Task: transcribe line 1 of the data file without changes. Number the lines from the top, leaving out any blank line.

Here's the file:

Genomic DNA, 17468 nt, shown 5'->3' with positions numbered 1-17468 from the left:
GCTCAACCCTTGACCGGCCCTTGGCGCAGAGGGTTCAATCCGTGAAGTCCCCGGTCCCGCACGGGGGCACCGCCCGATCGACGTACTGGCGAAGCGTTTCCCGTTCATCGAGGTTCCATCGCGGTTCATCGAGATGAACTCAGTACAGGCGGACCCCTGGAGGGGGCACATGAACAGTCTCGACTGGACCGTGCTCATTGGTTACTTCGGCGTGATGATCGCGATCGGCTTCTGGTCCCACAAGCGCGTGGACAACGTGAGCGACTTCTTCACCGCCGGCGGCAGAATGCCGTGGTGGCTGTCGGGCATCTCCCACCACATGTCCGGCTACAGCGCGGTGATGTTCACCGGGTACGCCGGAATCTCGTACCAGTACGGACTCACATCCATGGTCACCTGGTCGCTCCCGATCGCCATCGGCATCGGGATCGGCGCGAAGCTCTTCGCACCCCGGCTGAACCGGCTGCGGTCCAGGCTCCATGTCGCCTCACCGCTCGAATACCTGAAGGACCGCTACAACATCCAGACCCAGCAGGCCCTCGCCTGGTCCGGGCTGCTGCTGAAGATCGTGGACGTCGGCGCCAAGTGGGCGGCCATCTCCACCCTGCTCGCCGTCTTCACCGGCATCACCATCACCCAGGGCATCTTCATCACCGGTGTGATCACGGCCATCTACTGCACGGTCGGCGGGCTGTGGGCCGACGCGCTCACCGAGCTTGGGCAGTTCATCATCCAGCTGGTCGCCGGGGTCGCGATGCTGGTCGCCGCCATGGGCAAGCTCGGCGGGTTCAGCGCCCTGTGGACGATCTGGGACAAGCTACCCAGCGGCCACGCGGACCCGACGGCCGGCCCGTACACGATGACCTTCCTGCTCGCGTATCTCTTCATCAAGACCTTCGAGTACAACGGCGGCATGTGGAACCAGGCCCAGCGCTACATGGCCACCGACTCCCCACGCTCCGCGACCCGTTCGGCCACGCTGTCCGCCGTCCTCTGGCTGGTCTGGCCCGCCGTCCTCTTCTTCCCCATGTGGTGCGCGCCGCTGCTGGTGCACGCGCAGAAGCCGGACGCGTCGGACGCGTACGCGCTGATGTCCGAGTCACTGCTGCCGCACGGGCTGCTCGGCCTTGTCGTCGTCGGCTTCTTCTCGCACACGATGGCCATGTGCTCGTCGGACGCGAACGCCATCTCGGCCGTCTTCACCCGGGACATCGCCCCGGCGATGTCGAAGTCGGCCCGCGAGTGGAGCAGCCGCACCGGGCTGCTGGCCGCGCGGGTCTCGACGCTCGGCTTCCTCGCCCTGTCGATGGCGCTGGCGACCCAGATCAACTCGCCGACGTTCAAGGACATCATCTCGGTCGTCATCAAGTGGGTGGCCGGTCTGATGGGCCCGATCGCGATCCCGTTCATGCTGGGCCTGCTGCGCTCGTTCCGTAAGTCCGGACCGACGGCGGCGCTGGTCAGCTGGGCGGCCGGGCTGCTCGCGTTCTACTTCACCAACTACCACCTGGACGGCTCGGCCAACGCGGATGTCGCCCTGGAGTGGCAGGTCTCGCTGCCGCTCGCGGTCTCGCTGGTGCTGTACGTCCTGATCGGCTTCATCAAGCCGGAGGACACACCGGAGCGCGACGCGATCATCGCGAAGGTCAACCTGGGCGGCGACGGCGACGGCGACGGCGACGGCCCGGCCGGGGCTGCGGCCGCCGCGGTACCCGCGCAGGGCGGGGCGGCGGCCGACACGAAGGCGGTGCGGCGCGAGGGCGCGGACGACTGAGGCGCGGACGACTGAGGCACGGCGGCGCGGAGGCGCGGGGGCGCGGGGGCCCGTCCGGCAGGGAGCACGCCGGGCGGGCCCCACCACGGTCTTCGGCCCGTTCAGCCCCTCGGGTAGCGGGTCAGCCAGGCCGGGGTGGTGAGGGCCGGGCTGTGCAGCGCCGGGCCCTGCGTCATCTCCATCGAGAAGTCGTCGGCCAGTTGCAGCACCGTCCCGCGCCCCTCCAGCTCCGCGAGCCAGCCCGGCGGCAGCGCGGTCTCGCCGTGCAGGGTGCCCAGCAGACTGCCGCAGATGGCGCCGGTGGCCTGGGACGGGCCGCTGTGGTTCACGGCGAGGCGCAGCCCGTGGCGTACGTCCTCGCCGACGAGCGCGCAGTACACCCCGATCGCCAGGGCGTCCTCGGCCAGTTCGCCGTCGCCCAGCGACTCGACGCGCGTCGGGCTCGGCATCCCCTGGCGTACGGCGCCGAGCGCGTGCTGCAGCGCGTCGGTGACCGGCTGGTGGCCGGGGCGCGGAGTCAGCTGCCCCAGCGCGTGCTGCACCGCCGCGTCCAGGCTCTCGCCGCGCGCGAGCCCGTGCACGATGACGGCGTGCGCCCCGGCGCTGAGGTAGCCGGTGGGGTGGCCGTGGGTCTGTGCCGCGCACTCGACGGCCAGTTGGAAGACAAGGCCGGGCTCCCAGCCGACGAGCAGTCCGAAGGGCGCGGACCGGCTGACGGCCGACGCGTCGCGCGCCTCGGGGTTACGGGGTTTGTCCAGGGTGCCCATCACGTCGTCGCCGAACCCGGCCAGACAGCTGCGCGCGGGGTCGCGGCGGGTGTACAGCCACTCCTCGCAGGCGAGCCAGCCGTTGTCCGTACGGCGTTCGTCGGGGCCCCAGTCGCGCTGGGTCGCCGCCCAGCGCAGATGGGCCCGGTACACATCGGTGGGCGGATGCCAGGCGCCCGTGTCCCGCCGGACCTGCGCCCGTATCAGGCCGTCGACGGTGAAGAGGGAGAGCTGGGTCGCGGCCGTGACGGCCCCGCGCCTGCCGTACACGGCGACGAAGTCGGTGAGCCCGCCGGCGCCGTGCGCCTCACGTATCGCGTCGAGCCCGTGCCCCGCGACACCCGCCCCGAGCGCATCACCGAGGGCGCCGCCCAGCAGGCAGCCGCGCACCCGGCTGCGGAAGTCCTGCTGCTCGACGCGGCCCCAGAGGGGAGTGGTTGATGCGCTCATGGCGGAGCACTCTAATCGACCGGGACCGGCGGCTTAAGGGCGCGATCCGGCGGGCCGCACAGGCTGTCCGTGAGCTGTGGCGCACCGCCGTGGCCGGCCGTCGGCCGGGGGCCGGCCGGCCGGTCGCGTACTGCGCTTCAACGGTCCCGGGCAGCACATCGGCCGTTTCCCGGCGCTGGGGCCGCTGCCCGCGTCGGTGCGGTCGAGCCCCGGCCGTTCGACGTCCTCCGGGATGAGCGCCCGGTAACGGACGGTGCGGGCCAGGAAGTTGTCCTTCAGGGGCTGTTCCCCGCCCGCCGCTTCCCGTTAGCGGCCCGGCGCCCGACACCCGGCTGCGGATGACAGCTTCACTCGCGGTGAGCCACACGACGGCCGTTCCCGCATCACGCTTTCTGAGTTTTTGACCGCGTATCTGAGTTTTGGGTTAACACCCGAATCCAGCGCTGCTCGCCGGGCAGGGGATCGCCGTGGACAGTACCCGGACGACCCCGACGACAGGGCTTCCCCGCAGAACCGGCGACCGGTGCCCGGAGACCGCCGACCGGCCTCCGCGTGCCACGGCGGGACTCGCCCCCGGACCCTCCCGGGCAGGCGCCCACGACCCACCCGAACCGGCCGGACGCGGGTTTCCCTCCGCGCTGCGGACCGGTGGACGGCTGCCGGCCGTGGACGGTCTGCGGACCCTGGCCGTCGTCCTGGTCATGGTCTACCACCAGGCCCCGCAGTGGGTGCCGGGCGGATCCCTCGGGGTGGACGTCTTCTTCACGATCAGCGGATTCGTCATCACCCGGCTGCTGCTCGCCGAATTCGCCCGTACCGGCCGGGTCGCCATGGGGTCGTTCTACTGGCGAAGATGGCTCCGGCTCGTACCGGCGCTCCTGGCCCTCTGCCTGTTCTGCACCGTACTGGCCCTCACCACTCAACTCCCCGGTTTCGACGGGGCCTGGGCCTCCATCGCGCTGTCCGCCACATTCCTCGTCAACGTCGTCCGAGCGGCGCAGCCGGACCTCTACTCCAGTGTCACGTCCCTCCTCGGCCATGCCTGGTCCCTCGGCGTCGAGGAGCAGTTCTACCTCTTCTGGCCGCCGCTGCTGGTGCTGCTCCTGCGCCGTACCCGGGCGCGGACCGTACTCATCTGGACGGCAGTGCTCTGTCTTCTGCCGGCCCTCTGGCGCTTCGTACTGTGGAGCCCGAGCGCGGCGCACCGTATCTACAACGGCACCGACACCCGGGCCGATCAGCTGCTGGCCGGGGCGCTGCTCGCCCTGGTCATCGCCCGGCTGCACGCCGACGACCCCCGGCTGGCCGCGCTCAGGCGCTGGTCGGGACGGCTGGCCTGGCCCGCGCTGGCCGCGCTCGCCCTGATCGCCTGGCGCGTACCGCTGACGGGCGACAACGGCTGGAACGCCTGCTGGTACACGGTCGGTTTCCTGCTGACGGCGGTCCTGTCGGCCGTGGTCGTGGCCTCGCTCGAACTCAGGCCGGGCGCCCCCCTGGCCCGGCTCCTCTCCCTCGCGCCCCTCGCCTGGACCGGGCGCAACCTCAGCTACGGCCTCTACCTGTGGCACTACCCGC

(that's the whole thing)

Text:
Genomic DNA, 17468 nt, shown 5'->3' with positions numbered 1-17468 from the left: